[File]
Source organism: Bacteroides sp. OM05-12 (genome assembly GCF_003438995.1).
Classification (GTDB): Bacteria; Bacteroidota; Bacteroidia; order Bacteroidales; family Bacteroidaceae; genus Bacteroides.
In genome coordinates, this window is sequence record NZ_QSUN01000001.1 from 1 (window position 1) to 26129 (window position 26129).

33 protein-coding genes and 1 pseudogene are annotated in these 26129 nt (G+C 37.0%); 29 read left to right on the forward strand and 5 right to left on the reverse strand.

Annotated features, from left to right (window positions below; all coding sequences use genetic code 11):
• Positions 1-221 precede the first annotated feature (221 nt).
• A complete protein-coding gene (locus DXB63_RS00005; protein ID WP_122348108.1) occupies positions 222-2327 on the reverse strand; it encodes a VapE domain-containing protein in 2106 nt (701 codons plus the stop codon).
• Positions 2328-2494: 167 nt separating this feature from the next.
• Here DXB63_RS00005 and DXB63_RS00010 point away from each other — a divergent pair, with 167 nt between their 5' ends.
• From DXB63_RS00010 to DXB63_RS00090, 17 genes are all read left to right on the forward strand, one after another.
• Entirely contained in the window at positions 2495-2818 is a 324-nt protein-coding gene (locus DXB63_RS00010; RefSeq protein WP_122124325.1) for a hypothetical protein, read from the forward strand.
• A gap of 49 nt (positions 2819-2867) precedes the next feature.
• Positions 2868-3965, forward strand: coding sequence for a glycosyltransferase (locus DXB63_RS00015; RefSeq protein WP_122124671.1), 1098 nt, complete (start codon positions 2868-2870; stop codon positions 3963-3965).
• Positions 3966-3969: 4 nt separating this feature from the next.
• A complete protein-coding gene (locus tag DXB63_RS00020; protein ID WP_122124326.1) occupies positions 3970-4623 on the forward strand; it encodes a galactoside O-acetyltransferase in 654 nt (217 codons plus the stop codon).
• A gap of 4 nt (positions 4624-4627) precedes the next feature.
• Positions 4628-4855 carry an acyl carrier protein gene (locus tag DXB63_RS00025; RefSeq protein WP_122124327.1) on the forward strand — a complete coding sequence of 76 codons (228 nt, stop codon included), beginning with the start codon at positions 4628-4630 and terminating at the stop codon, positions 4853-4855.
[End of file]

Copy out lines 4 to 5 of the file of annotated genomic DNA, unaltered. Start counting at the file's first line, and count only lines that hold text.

33 protein-coding genes and 1 pseudogene are annotated in these 26129 nt (G+C 37.0%); 29 read left to right on the forward strand and 5 right to left on the reverse strand.

Annotated features, from left to right (window positions below; all coding sequences use genetic code 11):